A master scholar will help make Torah more ‘user-friendly’

Ben Bridge

Janis Siegel, Jewish Sound Correspondent

Capping a year-long effort to repair and re-scribe its Torah while celebrating its 10th anniversary, Congregation Kol HaNeshamah will welcome Master Bible scholar and Brandeis University’s Dora Golding professor of biblical studies Prof. Marc Zvi Brettler as its scholar in residence during the last weekend in March.

Prof. Marc Zvi Brettler

Prof. Marc Zvi Brettler

Brettler, who has written over 40 scholarly books on the Hebrew Bible, was the associate editor of “The Oxford Encyclopedia of Books of the Bible” (Oxford University Press in 2011), and won a National Jewish Book Award in 2004 for his book, “The Jewish Study Bible” (Oxford University) uses the historical-critical method to give readers a sense of place and time.

“I am much more interested in the Bible as story than as history,” Brettler told The Jewish Sound via email from his Waltham, Mass. office. “I think it is a mistake to view much of the Bible as history in our sense.

“My main point is that the Bible has been and should be a central text within Judaism,” he said. “For some this is a spiritual stance, for some, an intellectual one, and for others, both.”

Brettler believes that modern Jews often ignore traditional religious texts and miss the opportunity to better understand themselves, our civilization, and a wider perspective on the evolution of the Jewish religion.

“Too many people have never read the Bible — certainly not beyond the Torah,” said Brettler. “Many Jewish adults whom I have taught over the past decades think that the Torah is the entire Bible and do not understand the importance of the Prophets and the writings, which are as much part of the Bible as the Torah.”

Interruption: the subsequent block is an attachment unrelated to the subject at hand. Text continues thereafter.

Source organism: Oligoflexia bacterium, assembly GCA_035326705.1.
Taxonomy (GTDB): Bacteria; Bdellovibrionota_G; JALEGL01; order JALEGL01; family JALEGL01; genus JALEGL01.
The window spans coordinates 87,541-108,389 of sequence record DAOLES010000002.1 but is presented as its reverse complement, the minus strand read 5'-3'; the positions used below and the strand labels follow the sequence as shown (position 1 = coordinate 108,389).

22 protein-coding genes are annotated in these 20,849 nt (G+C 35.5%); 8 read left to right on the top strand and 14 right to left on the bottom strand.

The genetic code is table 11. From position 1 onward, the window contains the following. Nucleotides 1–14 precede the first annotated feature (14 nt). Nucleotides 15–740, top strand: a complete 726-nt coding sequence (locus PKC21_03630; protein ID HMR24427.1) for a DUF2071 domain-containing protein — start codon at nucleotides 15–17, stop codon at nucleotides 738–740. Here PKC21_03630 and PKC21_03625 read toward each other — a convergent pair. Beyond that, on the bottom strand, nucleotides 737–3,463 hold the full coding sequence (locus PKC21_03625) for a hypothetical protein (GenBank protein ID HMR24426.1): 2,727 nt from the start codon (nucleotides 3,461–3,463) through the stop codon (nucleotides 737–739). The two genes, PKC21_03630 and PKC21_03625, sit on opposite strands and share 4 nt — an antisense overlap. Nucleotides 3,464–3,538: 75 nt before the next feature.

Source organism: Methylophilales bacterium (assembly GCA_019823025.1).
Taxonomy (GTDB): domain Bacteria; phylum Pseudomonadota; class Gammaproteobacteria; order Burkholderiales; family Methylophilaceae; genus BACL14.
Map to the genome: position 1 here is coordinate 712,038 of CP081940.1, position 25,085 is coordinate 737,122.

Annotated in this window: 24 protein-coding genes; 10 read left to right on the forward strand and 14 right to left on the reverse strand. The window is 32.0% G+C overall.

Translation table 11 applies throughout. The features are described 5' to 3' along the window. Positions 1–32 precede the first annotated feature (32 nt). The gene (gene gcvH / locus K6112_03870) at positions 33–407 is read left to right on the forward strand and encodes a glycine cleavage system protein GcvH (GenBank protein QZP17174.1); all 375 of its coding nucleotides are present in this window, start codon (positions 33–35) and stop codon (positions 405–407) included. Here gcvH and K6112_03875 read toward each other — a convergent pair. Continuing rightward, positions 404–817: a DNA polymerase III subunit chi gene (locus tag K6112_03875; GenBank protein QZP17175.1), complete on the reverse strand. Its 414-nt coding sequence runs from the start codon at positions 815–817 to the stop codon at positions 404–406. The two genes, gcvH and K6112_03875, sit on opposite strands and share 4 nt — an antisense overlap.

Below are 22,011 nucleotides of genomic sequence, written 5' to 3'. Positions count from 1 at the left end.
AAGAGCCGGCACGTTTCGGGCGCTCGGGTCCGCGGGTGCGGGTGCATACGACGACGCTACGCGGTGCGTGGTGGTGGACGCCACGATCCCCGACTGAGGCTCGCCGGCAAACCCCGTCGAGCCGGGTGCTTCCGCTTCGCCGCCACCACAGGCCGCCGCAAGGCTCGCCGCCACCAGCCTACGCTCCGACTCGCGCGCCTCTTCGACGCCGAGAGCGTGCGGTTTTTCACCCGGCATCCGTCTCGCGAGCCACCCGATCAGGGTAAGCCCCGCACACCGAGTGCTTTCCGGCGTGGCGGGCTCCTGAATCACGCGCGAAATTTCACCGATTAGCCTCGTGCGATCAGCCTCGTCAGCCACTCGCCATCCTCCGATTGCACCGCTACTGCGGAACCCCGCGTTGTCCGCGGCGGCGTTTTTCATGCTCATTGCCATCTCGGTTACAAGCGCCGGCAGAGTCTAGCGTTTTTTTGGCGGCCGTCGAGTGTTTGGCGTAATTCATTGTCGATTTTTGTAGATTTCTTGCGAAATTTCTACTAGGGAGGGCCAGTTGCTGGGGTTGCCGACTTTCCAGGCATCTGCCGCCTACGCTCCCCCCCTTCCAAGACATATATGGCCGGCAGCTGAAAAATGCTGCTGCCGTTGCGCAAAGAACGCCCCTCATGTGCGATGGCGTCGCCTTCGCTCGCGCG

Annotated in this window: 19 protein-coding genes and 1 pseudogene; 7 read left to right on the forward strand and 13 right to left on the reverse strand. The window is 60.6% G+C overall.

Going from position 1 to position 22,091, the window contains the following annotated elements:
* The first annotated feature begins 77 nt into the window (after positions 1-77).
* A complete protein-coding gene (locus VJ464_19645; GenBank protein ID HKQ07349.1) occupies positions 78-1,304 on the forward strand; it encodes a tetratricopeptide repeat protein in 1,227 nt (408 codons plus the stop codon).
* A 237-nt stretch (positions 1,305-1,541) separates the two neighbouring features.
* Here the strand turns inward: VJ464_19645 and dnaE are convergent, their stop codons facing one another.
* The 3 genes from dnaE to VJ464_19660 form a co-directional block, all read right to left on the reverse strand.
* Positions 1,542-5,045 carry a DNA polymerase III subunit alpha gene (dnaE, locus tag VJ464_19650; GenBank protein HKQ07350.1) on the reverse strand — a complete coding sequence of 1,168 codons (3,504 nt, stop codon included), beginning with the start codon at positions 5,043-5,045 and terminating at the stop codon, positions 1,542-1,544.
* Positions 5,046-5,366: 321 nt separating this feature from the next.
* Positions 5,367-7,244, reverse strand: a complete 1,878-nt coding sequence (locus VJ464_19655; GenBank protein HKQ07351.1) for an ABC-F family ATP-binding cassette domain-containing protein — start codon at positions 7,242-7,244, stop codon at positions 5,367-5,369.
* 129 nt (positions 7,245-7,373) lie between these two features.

The would-be revivalist and Orthodox Jew is not bent on conversion, nor is he looking to proselytize, but he wants his Seattle message, “Why Should (Modern) Jews Care about the (Ancient) Bible?” to cause his audience to rethink its relationship to the holy tome.

“Even though it is, in places, a deeply problematic book, is not a book in our sense, contains many, many perspectives that conflict, and is a very ancient book,” said Brettler, “it is crucial to read it and engage with it to inform contemporary Jewish life.”

As KHN prepares to dedicate its renovated sacred scroll in June at its West Seattle synagogue, its spiritual leader, Rabbi Zari Weiss, told The Jewish Sound that Brettler’s work can help make the Torah more “user-friendly.”

“Dr. Brettler’s scholarship and approach offer our community an opportunity to find new ways to access the Torah and Prophetic writings with great depth and breadth,” she said.

In his 2005 book “How to Read the Bible,” Brettler garnered editorial accolades for his ability to acquaint readers with often esoteric texts making sense of religious and historical volumes by setting it within the time, history and culture that produced it.

“In certain cases,” wrote Brettler in an article “The Order and the Ordering of Biblical Books” on MyJewishLearning.com, “the scribes put several books in a single scroll—and in a particular order. This was true of the Torah, which needed to be ordered because Jews read it ritually in order, as part of their worship.”

“Similarly,” continued Brettler, “the scribes grouped Joshua, Judges, Samuel, and Kings in sequence since they tell a more or less continuous story in chronological order. However, for the rest of the Bible, even in Rabbinic times, there was a varying order of the Prophets (except for the Minor Prophets) and the writings.”

Weiss has been preparing the Reform congregation for what she hopes will be another milestone in its growth by offering discussion groups and classes on Hebrew language. Congregants grappled with questions concerning the sacredness of the Torah and how to preserve their progressive outlook.

Rabbi Simon Benzaquen, a Torah scribe and rabbi emeritus of Sephardic Bikur Holim Congregation, led the Torah rehabilitation project, helping individual members to painstakingly set down each Hebrew letter.

“It gave us an opportunity to participate in the restoration ourselves, and to learn much more about how the Sefer Torah is written,” Weiss said.

In 2014, six Biblically based films will be released, including “Son of God,” “God’s Not Dead,” and the mass-market “Exodus,” leaving Brettler encouraged.

“I believe that approaching the Bible intellectually can enhance an individual’s religious experience,” he said.

JFS

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